Realization or is it relaxation when you realize today is just another work day on the road. Except for a couple of odd jobs here and there I haven’t worked in a full year. What I get in return is temporary; this morning it is sitting by a smoldering campfire watching the Colorado river drift by as the loons and ducks catch fish from the rising waters after last night’s rainfall. I went to bed with coyotes howling, and spoke with a few friends checking in to ensure we are all ok living remotely on the road. December is a hard time for many Americans and those living on the road have little if any room to receive presents but the gift of warmth and food. I offered a man I had met this year $150 in fuel money so he could drive further south as this year has been fairly cold to us. My friend declined due to pride and the very fact he had a woodstove in his trailer.
We have been out of a house since April 1st, and in a tiny home the size of a small bedroom before that. I guess I forgot what it must be like in a house, I still interact with friends that have them, and I fear what concerns them no longer concerns me. I don’t have job security, house insurance, neighbors or matters of the yard to worry about. My income is still staggering to me as it is paid in time put into society when I did have a job.
My sense of discovery went on a huge revelation this year. I used to want to drive all over to see the world. Christopher Columbus fell into that trap too, but I found a quiet spot right here next to a river with nobody around and it has more than I could offer it for a years time. I consider this temporary residence home, and within the first hour of arrival I am picking up bags and bags of trash from previous residents. I pick up trash for four reasons; 1. I like the feeling of discovery and emptiness from human consumption, something I can only feel when a site is clean of manmade plastic. 2. If someone before me littered it reflects poorly on any of us who wish to make a life living in nature. 3. All animals make me smile. I have something to learn from them all, and they mistake trash all too often as edible (just ask my dog) therefore their lives are made short or miserable due to trash being left behind. 4. Order, I somehow enjoy order. If I throw bricks over my shoulder they will not make a brick wall just as in nature plastic will not make a good living environment.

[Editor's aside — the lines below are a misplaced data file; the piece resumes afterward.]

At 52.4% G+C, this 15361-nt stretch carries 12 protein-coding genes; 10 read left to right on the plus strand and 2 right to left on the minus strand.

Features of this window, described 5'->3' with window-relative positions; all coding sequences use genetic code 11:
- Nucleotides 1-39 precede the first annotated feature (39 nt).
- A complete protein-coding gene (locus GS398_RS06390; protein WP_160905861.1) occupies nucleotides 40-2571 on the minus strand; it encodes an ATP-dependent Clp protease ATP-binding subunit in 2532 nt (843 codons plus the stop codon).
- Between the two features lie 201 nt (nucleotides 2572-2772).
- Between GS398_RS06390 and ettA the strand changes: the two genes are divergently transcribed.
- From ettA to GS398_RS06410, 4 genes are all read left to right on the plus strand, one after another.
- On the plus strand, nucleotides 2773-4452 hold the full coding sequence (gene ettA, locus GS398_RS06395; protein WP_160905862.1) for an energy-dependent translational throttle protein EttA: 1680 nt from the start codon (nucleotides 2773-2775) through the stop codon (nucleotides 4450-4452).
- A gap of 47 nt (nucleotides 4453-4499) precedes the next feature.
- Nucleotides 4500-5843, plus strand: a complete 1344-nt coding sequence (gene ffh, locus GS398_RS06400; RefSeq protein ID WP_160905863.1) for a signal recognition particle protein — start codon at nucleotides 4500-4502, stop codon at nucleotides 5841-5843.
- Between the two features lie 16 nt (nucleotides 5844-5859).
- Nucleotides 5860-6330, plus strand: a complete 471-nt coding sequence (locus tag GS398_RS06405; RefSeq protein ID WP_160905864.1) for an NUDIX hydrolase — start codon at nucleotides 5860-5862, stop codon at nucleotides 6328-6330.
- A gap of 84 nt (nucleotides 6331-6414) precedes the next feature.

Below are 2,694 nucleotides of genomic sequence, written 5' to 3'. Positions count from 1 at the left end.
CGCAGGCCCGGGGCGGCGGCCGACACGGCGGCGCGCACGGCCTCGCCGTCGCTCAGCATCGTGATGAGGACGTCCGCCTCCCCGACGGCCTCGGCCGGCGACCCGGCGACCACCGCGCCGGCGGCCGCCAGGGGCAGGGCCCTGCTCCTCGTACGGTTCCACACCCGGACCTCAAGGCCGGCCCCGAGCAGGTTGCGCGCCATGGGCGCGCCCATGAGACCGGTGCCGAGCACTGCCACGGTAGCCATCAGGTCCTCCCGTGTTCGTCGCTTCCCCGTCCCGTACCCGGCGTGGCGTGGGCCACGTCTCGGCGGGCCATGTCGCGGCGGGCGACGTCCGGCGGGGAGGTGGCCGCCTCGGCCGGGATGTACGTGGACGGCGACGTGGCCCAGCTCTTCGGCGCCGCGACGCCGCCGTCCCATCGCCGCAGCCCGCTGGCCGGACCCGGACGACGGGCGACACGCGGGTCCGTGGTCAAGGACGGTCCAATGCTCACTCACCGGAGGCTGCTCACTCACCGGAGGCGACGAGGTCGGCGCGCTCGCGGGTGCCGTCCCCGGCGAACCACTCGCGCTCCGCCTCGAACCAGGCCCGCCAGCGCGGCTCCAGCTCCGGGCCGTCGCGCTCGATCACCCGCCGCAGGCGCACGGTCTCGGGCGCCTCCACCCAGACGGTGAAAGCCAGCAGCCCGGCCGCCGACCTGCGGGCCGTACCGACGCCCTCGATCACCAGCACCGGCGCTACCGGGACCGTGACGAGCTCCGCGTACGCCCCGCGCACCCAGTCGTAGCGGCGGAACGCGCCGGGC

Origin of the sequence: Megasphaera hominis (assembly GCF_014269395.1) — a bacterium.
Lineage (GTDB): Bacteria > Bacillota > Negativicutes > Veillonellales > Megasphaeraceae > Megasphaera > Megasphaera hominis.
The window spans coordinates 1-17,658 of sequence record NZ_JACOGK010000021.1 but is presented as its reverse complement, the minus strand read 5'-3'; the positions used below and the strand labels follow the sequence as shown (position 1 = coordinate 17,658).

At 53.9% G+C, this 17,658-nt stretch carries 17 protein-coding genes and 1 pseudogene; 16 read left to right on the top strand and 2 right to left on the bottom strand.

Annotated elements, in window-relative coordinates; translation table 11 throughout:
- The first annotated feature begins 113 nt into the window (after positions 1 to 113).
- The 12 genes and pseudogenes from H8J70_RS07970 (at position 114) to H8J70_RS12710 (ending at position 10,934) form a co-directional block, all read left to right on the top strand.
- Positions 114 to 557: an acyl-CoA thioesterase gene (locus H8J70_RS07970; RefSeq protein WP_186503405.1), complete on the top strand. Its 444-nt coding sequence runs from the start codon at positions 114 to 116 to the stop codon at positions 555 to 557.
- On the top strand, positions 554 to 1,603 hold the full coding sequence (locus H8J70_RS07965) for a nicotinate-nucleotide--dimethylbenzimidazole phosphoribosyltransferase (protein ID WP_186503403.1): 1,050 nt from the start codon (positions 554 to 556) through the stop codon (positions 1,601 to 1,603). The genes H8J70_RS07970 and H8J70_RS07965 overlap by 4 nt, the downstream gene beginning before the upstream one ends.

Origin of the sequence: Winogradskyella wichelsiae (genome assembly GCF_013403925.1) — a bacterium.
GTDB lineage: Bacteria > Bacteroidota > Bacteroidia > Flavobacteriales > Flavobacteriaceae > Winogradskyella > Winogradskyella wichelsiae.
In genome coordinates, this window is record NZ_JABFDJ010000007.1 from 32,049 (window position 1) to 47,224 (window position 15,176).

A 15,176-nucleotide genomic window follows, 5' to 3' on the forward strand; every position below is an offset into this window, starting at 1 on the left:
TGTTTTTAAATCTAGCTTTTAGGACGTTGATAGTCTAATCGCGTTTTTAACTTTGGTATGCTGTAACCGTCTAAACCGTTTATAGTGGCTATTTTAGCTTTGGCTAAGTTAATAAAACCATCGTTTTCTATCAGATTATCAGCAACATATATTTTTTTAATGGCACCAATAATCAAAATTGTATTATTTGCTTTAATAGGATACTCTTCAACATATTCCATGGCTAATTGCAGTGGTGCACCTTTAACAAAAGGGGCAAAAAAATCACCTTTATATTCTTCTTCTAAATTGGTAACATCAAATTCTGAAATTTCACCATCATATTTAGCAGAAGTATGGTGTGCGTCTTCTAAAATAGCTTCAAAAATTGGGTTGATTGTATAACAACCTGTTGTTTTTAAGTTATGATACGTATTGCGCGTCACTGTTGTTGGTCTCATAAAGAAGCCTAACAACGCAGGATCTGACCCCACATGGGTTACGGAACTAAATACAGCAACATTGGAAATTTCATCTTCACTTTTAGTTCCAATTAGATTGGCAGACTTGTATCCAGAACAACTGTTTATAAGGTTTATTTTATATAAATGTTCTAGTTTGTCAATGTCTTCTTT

So where have we been this year? Hawaii of course, then Las Vegas where we learned how beautiful people are and our truck Jess was born into our family. Utah where we met such friendly individuals, ate my first rattlesnake and got snowed on often. Arizona where we met Bob Wells and his tribe of Rubber Tramps then off to Idaho to see the remote areas and flies that come with cattle ranching. Wyoming where we met people from Australia who continue to be an inspiration teaching us how to dry firewood and a lucky Ranger who drove up just as we were dumping freshwater out of our sewer hose. It turns out that is illegal as well but the lovely ranger had a long chat with us and issued us a warning instead.
Colorado. I could write for years on this one area of the planet. It’s full of people, but for good reason.
Now we are back in Arizona but from the view this morning as I sit on a sandy beach, large river thirty feet away and trees everywhere you would hardly notice. Oh it’s 60 degrees out and we are ringing in the new year tonight. Maybe that’s my clue.
Happy new year, in 2017 I wish for some income either financial or in direct trade for food, fuel and gear. If you have any advice I’m not only listening, but our readers are our life currently. They may not pay us in money but they sure pay us in smiles. A few of you have reached out to us and stated you’re thinking of moving out of your house in 2017 and state in no small part have we influenced you. See you on the road 🙂
Want to meet us? See this interview of us done by Bob Wells